This is Kevin Roderick with LA Observed for KCRW.
Whenever you hear the media start talking about a politician's legacy, you know the end game has begun.
Whether due to health, defeat or the coming end of a career for other reasons, examination of...The Legacy... is seldom good news.
That's where Antonio Villaraigosa finds himself these days. He has almost two years still to serve on his final term, but the conversation has shifted. Again.
After he was elected in 2005, by defeating the incumbent mayor, Jim Hahn, Villaraigosa was the fresh face – to many the great Latino hope.
He vowed that he would reinvent how Angelenos viewed the very office of mayor.
Unlike Hahn, who saw his job as running the vast city machinery, Villaraigosa said he would be out in the city, being a leader on tough issues like school reform and crime -- and being visible.
He became maybe a little too visible – remember the trouble Villaraigosa got into for escorting dates and his children to events like the Oscars and Lakers' playoff games. On free tickets.
Almost as soon as he was reelected in 2009, the conversation became more centered on what Villaraigosa was NOT getting done. How the city was deteriorating on his watch.
It's been two years since the cover of Los Angeles magazine declared Villaraigosa a failure – before his second term even began.
The mayor came in with so much promise, the story said. And delivered so much disappointment.
Since then, the whole playing field has tilted away from Villaraigosa's ambitions for L.A.
City Hall has reeled under the double effects of recession and staggering obligations to its employees. The mayor has had to oversee layoffs and other cuts. Play defense on most of his agenda.
The schools he took over are no better off than the LA Unified schools they left behind, the latest test scores show.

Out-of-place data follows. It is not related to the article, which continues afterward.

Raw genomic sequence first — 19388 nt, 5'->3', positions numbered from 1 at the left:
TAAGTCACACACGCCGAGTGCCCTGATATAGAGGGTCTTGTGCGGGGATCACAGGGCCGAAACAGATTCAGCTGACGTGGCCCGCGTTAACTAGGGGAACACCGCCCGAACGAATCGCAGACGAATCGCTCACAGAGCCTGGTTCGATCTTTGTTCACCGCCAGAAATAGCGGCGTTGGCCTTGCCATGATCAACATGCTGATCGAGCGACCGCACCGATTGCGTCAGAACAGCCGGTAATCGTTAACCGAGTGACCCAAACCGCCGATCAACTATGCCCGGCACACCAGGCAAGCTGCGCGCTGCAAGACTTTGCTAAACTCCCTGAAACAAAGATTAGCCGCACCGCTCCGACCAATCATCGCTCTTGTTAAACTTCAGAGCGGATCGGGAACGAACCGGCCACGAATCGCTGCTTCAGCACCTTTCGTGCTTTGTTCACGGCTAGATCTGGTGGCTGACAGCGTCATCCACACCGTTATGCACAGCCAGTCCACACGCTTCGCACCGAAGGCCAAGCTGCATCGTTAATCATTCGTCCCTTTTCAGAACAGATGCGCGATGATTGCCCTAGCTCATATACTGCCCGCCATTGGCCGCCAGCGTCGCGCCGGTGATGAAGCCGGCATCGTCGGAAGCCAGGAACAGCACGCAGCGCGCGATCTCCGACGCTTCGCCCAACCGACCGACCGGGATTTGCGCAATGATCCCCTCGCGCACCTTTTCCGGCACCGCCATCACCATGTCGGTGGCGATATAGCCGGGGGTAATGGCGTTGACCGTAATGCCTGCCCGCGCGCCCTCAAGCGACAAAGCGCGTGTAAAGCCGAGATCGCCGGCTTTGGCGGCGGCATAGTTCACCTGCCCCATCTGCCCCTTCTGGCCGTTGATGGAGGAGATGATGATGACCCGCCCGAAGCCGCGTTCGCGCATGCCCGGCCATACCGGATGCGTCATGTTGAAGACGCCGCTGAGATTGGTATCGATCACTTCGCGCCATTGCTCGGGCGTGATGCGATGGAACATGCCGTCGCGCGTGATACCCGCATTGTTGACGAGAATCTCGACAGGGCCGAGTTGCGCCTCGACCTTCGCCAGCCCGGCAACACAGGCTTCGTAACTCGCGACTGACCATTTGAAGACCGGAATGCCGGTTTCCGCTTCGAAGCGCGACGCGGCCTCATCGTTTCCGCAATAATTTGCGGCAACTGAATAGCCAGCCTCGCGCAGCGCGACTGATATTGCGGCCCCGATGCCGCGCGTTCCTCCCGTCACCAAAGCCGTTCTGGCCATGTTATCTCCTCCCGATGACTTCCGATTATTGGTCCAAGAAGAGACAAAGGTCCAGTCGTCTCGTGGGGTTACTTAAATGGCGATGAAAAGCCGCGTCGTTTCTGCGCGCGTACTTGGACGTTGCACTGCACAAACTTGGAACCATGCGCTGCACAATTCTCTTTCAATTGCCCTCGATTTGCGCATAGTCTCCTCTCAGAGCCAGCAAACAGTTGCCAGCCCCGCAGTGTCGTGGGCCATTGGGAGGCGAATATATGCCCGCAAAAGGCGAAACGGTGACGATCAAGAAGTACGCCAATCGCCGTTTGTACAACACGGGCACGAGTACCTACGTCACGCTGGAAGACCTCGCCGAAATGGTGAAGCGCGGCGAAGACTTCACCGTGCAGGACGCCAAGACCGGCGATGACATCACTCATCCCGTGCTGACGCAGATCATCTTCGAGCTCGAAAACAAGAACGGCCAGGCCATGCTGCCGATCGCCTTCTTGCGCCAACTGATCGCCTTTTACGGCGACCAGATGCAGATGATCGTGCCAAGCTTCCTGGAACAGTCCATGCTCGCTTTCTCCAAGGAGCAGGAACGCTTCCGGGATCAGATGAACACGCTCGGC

His plan to accelerate transit funding and build the Westside subway didn't figure on a Republican Congress. What will happen on transit remains an open question.
The final chapter of Villaraigosa as mayor had its semi-official opening this morning. The Times' political columnist, Jim Newton, ran the first part of a conversation with the mayor.
It felt like an early exit interview. Villaraigosa, as all politicans do, downplayed any legacy talk. He's still moving forward, chasing an agenda.
School reform. Pension reform. Fixing the way the city works.
But the headline on the interview contained the telling L Word – legacy. Newton framed the story as a question that pretty much everyone has about Antonio, his friends and allies included.
He has the time and opportunity to make a significant mark on the history of his city. Or he could squander his final months and go down as a failure. Which will it be?
We won't know the answer until 2013.
That's almost two years of legacy talk. If you can't wait to get started, stop by KCRW.org/LAObserved and post a comment. What will you remember of the Villaraigoisa years?
For KCRW, this has been Kevin Roderick with LA Observed.